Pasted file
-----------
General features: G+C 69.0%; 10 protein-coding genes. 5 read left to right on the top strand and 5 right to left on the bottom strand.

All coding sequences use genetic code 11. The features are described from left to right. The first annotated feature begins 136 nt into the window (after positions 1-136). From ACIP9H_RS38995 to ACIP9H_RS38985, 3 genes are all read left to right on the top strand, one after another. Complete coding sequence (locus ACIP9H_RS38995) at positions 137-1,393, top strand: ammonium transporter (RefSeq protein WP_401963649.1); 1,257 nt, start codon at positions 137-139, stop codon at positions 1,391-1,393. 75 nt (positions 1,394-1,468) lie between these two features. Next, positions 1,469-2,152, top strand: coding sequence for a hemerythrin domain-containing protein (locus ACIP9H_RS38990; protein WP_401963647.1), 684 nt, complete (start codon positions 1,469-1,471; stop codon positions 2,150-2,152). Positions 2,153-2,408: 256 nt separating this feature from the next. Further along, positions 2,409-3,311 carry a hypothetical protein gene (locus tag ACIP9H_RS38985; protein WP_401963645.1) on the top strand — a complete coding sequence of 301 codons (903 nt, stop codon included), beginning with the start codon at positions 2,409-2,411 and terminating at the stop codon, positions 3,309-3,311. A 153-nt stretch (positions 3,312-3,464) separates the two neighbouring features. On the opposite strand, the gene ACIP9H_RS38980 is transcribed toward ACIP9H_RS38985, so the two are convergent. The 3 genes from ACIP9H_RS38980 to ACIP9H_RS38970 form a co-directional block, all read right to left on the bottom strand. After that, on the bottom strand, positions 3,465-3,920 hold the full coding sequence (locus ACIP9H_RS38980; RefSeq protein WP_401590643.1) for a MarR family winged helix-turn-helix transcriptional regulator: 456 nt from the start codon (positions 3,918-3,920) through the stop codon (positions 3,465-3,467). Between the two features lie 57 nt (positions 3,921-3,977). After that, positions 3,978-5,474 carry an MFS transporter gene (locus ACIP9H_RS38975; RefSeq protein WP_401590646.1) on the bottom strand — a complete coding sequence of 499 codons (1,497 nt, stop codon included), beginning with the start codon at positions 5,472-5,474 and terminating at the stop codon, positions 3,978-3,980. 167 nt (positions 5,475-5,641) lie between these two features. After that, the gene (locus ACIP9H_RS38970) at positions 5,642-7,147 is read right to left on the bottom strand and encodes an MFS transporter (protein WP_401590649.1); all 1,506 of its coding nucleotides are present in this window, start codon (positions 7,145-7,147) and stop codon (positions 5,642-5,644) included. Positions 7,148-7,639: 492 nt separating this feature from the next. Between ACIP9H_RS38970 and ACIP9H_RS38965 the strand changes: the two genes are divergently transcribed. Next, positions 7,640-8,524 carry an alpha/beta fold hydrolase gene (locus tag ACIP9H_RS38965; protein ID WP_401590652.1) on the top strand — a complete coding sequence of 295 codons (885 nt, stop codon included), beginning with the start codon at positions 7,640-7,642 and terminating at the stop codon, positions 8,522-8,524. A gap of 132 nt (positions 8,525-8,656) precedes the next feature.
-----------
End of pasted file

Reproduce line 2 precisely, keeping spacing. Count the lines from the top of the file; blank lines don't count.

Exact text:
All coding sequences use genetic code 11. The features are described from left to right. The first annotated feature begins 136 nt into the window (after positions 1-136). From ACIP9H_RS38995 to ACIP9H_RS38985, 3 genes are all read left to right on the top strand, one after another. Complete coding sequence (locus ACIP9H_RS38995) at positions 137-1,393, top strand: ammonium transporter (RefSeq protein WP_401963649.1); 1,257 nt, start codon at positions 137-139, stop codon at positions 1,391-1,393. 75 nt (positions 1,394-1,468) lie between these two features. Next, positions 1,469-2,152, top strand: coding sequence for a hemerythrin domain-containing protein (locus ACIP9H_RS38990; protein WP_401963647.1), 684 nt, complete (start codon positions 1,469-1,471; stop codon positions 2,150-2,152). Positions 2,153-2,408: 256 nt separating this feature from the next. Further along, positions 2,409-3,311 carry a hypothetical protein gene (locus tag ACIP9H_RS38985; protein WP_401963645.1) on the top strand — a complete coding sequence of 301 codons (903 nt, stop codon included), beginning with the start codon at positions 2,409-2,411 and terminating at the stop codon, positions 3,309-3,311. A 153-nt stretch (positions 3,312-3,464) separates the two neighbouring features. On the opposite strand, the gene ACIP9H_RS38980 is transcribed toward ACIP9H_RS38985, so the two are convergent. The 3 genes from ACIP9H_RS38980 to ACIP9H_RS38970 form a co-directional block, all read right to left on the bottom strand. After that, on the bottom strand, positions 3,465-3,920 hold the full coding sequence (locus ACIP9H_RS38980; RefSeq protein WP_401590643.1) for a MarR family winged helix-turn-helix transcriptional regulator: 456 nt from the start codon (positions 3,918-3,920) through the stop codon (positions 3,465-3,467). Between the two features lie 57 nt (positions 3,921-3,977). After that, positions 3,978-5,474 carry an MFS transporter gene (locus ACIP9H_RS38975; RefSeq protein WP_401590646.1) on the bottom strand — a complete coding sequence of 499 codons (1,497 nt, stop codon included), beginning with the start codon at positions 5,472-5,474 and terminating at the stop codon, positions 3,978-3,980. 167 nt (positions 5,475-5,641) lie between these two features. After that, the gene (locus ACIP9H_RS38970) at positions 5,642-7,147 is read right to left on the bottom strand and encodes an MFS transporter (protein WP_401590649.1); all 1,506 of its coding nucleotides are present in this window, start codon (positions 7,145-7,147) and stop codon (positions 5,642-5,644) included. Positions 7,148-7,639: 492 nt separating this feature from the next. Between ACIP9H_RS38970 and ACIP9H_RS38965 the strand changes: the two genes are divergently transcribed. Next, positions 7,640-8,524 carry an alpha/beta fold hydrolase gene (locus tag ACIP9H_RS38965; protein ID WP_401590652.1) on the top strand — a complete coding sequence of 295 codons (885 nt, stop codon included), beginning with the start codon at positions 7,640-7,642 and terminating at the stop codon, positions 8,522-8,524. A gap of 132 nt (positions 8,525-8,656) precedes the next feature.